Best potty training methods for puppies
The joy of bringing a new puppy home is hard to beat. However, there are some challenges that come with a puppy and one of the biggest among them is potty training.
Getting your puppy house trained quickly and effectively doesn’t need to be as difficult as you might think. With the right methods and products at your side, you’ll soon have a mess-free house.
When to start potty training a puppy
Start putting potty-training methods and routines in place as quickly as possible. Allowing your puppy to go to the toilet anywhere at all in the beginning can create some bad habits that are hard to break.
However, you’ll need to accept that accidents in the house will be a likely occurrence for a little while. The sooner you start implementing potty training with your puppy, the quicker you’ll see results.
How long it takes to potty train a puppy
The duration of potty training is hard to predict. It depends on numerous factors, the most important of which is how consistent you are with your training methods. Some dogs take to house training very quickly while others require a little more work.
It also can depend on how long the puppy is left alone in the house. Puppies have a harder time controlling their bladders than older dogs.
Methods for puppy potty training
Take them outside frequently
It’s important to establish a routine as quickly as possible with a new puppy. Take them out frequently during the day and shortly after they eat or drink anything. The amount of accidents you have in the house will give you an indication of how frequently you’ll need to let your puppy outside.
It’s also a good idea to establish an “outside” routine early on. Dogs are very good at setting their internal clocks to the rhythm you establish for them. For example, letting your puppy outside as soon as you get up in the morning lets them know what to expect and makes them more likely to wait for that time should they need to urinate during the night. As with any routine or training method, consistency is absolutely crucial.
Use indoor grass patches
Part of toilet training your puppy is showing them which areas are suitable for going potty. It’s likely they are going on grass when outside, so creating the same environment inside helps to reinforce this and keep any indoor incidents off your floor and carpets.
You can buy either fake grass or a real indoor grass patch and train your dog to use them if they absolutely need to go inside. Real grass may be more appealing for your dog to use, but this means replacing them pretty often. Fake grass is much easier to clean off and reuse, but your puppy may not take to it as easily.
Use puppy pee pads for training
Puppy pee pads are made of synthetic, highly absorbent material. They’re available in different sizes, but the idea is to provide a pad large enough that you can train your puppy to go on the pad rather than the floor. Puppy pee pads are particularly useful for people who live in condos or apartments, where toilet time may not be as straightforward as simply opening the door to a backyard.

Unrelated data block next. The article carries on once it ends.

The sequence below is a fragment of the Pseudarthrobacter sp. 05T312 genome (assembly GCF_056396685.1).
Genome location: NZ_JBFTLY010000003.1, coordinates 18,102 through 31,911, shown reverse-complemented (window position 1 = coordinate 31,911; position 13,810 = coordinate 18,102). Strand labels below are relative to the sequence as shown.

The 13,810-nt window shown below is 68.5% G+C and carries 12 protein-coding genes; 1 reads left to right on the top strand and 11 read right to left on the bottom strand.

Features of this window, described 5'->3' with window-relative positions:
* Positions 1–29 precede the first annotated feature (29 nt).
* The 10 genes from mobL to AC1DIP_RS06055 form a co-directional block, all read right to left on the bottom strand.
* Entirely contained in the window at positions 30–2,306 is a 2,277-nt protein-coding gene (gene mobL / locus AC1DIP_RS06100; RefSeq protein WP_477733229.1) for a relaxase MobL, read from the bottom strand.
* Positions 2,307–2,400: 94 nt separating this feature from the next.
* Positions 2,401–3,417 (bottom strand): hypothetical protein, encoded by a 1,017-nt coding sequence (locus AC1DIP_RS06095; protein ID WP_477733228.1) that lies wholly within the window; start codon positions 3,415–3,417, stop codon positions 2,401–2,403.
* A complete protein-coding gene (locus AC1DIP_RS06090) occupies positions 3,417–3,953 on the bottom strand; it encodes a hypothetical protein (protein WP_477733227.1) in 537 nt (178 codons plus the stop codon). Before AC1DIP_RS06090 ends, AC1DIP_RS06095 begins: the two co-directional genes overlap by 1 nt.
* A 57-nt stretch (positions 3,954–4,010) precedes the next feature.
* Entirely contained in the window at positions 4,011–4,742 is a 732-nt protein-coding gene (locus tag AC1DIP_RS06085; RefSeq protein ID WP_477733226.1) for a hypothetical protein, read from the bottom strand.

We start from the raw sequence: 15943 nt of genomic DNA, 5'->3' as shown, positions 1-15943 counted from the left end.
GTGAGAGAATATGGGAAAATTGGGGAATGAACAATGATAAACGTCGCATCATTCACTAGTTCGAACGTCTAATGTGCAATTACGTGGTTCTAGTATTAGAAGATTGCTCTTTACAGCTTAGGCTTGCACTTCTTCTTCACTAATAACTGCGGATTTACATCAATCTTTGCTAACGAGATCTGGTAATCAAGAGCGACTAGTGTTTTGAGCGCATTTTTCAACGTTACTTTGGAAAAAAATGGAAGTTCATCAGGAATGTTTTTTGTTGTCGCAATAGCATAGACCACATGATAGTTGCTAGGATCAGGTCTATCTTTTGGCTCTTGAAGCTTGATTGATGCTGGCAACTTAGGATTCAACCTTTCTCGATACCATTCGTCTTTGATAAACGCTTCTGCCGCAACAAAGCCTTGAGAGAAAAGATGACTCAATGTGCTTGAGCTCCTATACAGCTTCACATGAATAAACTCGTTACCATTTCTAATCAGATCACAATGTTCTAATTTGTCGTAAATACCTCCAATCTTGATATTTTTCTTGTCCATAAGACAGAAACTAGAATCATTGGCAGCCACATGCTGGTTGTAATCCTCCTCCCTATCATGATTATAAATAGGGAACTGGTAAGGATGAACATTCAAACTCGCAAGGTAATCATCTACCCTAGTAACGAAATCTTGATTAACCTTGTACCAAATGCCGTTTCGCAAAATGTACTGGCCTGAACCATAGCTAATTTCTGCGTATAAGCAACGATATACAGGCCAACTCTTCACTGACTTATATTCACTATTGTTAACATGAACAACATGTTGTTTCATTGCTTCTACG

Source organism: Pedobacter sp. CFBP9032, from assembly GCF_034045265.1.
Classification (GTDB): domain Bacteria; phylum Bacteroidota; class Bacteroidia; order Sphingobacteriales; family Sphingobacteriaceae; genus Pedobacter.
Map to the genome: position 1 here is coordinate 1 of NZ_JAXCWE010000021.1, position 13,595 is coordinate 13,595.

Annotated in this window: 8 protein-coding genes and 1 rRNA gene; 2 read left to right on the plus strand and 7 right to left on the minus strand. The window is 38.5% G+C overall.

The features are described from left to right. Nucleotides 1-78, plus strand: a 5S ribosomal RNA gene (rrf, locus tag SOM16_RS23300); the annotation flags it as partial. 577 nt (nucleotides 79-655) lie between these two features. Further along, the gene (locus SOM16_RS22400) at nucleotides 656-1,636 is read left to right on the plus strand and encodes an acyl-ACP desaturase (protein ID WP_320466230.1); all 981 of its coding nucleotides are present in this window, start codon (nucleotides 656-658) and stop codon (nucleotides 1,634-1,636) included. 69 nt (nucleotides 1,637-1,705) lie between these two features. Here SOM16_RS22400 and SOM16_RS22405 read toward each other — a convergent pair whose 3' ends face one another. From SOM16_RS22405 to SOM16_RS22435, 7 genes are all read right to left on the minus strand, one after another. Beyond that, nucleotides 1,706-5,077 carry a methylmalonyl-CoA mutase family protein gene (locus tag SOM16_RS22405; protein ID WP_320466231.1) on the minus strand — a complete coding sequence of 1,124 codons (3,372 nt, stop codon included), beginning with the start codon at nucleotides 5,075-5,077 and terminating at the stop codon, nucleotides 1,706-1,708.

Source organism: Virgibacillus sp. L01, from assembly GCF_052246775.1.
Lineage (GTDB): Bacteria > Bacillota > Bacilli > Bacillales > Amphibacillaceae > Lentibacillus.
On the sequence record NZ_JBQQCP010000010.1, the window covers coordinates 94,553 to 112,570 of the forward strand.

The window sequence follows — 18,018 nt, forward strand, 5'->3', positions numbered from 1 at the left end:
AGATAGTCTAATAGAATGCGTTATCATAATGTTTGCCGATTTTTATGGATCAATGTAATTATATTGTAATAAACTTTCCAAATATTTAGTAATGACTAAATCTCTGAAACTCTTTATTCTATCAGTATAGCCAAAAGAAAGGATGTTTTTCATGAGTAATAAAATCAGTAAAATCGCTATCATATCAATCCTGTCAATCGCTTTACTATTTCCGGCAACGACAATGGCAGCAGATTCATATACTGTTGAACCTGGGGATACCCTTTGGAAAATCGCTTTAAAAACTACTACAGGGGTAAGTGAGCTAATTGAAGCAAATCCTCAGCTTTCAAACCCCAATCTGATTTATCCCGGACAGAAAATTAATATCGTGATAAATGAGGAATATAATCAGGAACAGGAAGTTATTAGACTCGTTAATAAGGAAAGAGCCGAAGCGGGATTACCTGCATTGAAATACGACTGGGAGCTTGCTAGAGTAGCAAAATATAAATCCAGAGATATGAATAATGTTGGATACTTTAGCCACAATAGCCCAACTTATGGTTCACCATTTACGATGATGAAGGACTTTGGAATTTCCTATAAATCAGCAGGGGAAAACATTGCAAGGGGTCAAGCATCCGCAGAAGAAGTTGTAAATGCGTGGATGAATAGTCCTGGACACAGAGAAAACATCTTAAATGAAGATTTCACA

Place your puppy on the pad directly after they eat, when they wake up or as soon as you start seeing them prepare to go on the floor. Keep them on the pad and if they go, provide a lot of praise and reward.
Train your puppy to indicate potty time
Another method you can use as part of your house training includes dog potty bells or chimes. The idea is to place a chime or bell at the door so your puppy can tap it to tell you when they need to go.
Start by ringing the bell or chime every time you bring your dog outside to go potty. Encourage them to sniff and play with the bell on the way out the door. Over time, your dog will associate the bell or chime with going outside to potty and will start using it to let you know they need to go.
Use special potty-training sprays
Another product you can incorporate into puppy potty training is attractant and urinating repellent spray. Use attractant potty-training sprays in areas where you want your dog to go to the bathroom. This includes any puppy pads or grass patches you have indoors. You can also spray around the outside of the door your dog exits to go potty outside.
Repellent sprays have the opposite effect and should be used anywhere you don’t want your puppy to pee. This includes your sofa, bed and floors, especially patches where your puppy frequently has accidents.
What you need to buy for potty training a puppy
These puppy pee pads are big enough for puppies of all breeds and are scented to remove any lingering urine smells after use. They’re super absorbent to avoid leaks.
With a few regular, liberal sprays of this product on pee pads or your grass patch, you’ll be better able to attract your puppy to the area you want them to go.
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This soft artificial grass mimics the real thing as closely as possible while still making it easy for you to clean and reuse. The grass blades are treated with an odor-control solution to keep odors to a minimum.
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Lauren Farrell writes for BestReviews. BestReviews has helped millions of consumers simplify their purchasing decisions, saving them time and money.
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